As I was packing up my books to move to our new place, I found a book that was given to me when I came to be the pastor at Central Baptist Church. The title of the book was The Brave Die Young, and it told the story of the young people who died during the Hungarian revolution against the Russians in 1956. They were encouraged by the West to revolt and they did, but no help came from the West and thousands of young revolutionaries died as Russian tanks rolled down the streets of Budapest.
Forty years after that revolution, I went to the city of Cluj Napoca (Kolozsvar in Hungarian) to do research for my Ph.D. My host told me to pay attention as I went to library, because I was walking on the Boulevard of Revolution. There were memorials up and down the boulevard to the students who died in their revolution against the Ceausescu regime in 1989.
Statistically in World War II, the majority of people who died on battlefields were very young, between 16 and 26. This statistic was not unique to the World Wars; during the Middle Ages, there were three waves of death – in infancy or as a toddler, in youth as a result of wars, and then of old age.
When my relative reached the age of 70, I sent them a birthday note. As I wrote, I thought about the psalm of Moses, where he declared, “The length of our days is seventy years – or eighty, if we have the strength.” (Psalm 90:10) The interesting thing about this declaration is that Moses lived to the ripe old age of 120. In Deuteronomy 34:7 we read, “Moses was a hundred and twenty years old when he died, yet his eyes were not weak nor his strength gone.” If this was so, why did he die? In another passage, Moses says to the Israelites, “I am now one hundred and twenty years old and I am no longer able to lead you. The Lord said to me, You shall not cross Jordan. The Lord your God himself will cross over ahead of you.” (Deut. 31:2-3)
Moses led the people of God through the wilderness for 40 years. He had a unique relationship with God, which is recorded on the pages of the Holy Scripture. Out of all the people who were used by God in the Bible, Moses the lawgiver is one of the most spectacular. The conclusion of Deuteronomy 34 states: “Since then, no prophet has risen in Israel like Moses, whom the Lord knew face to face, 11 who did all those signs and wonders the Lord sent him to do in Egypt—to Pharaoh and to all his officials and to his whole land. 12 For no one has ever shown the mighty power or performed the awesome deeds that Moses did in the sight of all Israel.”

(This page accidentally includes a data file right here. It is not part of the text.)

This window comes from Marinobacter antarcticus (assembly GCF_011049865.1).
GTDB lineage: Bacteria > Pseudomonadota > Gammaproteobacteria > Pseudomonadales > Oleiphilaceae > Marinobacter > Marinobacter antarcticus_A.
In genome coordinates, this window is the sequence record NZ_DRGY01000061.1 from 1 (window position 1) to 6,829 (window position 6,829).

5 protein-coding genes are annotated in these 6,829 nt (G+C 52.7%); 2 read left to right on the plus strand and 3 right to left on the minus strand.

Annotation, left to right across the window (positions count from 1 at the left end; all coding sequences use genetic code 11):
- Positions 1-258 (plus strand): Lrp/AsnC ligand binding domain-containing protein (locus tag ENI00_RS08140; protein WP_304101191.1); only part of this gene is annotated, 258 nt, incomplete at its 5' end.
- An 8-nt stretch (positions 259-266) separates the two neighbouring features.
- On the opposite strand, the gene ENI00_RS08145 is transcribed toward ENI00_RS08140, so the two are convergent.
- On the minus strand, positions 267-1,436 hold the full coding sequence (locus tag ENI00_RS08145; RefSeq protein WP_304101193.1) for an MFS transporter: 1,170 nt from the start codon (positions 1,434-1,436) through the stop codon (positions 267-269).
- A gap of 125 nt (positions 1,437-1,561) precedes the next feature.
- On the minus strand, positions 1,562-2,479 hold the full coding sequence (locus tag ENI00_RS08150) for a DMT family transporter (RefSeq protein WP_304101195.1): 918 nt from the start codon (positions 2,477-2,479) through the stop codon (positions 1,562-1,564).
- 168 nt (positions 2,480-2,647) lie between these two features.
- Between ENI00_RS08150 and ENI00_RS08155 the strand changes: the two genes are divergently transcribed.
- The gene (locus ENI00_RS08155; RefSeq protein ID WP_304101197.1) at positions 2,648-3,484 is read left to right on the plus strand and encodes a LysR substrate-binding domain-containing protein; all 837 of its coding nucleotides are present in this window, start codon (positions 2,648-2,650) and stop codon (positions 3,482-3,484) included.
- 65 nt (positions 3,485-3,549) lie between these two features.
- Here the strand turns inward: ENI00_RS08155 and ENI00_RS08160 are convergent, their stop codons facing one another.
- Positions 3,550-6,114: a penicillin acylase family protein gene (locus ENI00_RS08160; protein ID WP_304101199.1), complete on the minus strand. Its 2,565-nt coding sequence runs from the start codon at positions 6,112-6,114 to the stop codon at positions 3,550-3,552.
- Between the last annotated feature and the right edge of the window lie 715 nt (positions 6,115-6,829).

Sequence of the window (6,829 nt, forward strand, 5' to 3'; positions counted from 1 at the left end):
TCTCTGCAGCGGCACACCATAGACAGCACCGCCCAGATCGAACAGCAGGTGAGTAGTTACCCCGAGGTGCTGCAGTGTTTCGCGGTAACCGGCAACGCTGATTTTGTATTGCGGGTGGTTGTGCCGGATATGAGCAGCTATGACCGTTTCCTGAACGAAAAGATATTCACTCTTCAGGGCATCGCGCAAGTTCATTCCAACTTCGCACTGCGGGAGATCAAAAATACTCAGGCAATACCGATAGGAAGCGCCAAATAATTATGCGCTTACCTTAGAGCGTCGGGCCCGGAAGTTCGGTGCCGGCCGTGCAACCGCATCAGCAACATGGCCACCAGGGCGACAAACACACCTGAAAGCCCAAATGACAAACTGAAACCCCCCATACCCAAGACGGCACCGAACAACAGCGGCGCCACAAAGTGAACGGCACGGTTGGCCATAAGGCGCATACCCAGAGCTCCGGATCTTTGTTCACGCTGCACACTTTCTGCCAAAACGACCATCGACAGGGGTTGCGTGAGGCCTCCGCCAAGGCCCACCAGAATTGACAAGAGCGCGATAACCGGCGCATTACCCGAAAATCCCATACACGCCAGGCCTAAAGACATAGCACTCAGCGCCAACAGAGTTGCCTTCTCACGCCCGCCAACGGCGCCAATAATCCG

Despite his importance as a prophet, he made many decisions during his travels in the wilderness that prompted strong reactions from the people and from God: his marriage to the Ethiopian woman, the destruction of the original tablets after the Israelites’ idol worship, and the moment when he received water from a rock only after striking it in anger. As the Israelites finally approached Canaan, the Lord God told him that he would not lead the nation into the Promised Land. His assistant Joshua would have that honor. Like his ancestor Jacob, Moses bargained with God many times. But that time, he did not bargain. God told him to climb Mt. Pisgah, and Moses was able to see the land from the peak.
While Moses died in his strength (and so did his protégé Caleb), the same is not true about David. That mighty warrior reached a stage in his life where he was constantly cold. What follows is one of the most bizarre stories in the Old Testament. The court counselors found a maiden to sleep with him, without having any sexual relationship. The scriptures describe Abishag as being very beautiful, but she served the king just as a sort of warming blanket. Her beauty was so astonishing that, when Adonijah asked Solomon for her hand in marriage, Solomon believed it would be a sign that he favors Adonijah as the future king if he allowed the union. Solomon killed Adonijah instead, and we do not know what happened to Abishag. King David, as recorded in the scripture, lived for 70 years. Solomon died even younger at the age of 60.
In the 90th psalm, Moses gave a word of advice. “Teach us to number our days aright that we may gain a heart of wisdom.” Whether we die young or old, the question is whether we lived wisely. Moses concludes his psalm with these words: “May the favor of the Lord rest upon us; establish the work of our hands for us – yes, establish the work of our hands.” When we look to the lives of Moses, David, and Solomon, we see men who lived 120, 70, and 60 years. The Lord did establish the work of their hands, and we know this because the Holy Scriptures talk about Moses the lawgiver, David the musician and man after God’s heart, and Solomon, the wisest man who built one of the great wonders of the world—the first temple in Jerusalem.